Australia’s parks departments are expected to do more and more on shrinking funding, and ageing volunteers like myself are expected to fill the gaps. Federal Environment Minister Sussan Ley should be ashamed of herself, and I am afraid Victoria’s environment department is not much better.
Mick Webster, Chiltern

The people are calling for action on climate change

While Sussan Ley lies low with Australia’s scorecard on the state of our environment, Australians rise up to demand action on climate change now. Nationally, 65 per cent of 15,000 voters polled by YouGov last month said Labor’s and the Coalition’s plans for climate action would influence their vote at the election.

Locally, more than 4000 Geelong residents have joined forces to oppose the Viva Energy gas terminal development, one part of the Coalition’s supposed “gas-led recovery”.

Ley’s delay in tabling this five-yearly report – which, according to your article, is “expected to show the environment is continuing to deteriorate and biodiversity is declining” – continues the Coalition’s disregard for both its constituents and our environment.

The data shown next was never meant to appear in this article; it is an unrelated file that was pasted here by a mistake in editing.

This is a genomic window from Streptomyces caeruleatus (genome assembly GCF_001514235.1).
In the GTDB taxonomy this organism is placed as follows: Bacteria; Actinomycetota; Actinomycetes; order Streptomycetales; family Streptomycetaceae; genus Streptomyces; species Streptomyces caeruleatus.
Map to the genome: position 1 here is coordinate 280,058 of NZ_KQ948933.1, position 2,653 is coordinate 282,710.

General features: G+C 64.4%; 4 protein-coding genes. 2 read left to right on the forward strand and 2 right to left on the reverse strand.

Karen Campbell, Geelong

The ALP’s plan for yet more talk and little action

The Labor Party has committed to hosting a United Nations global climate change summit, in partnership with other Pacific nations, if it wins the federal election (The Age, 6/4). Just what the world needs. Another international gabfest full of good intentions, huge amounts of hot air and air miles, much sound and fury but eventually signifying nothing. We know what the problem is (mostly us), we know what we need to do and we need to do it now.
April Baragwanath, Geelong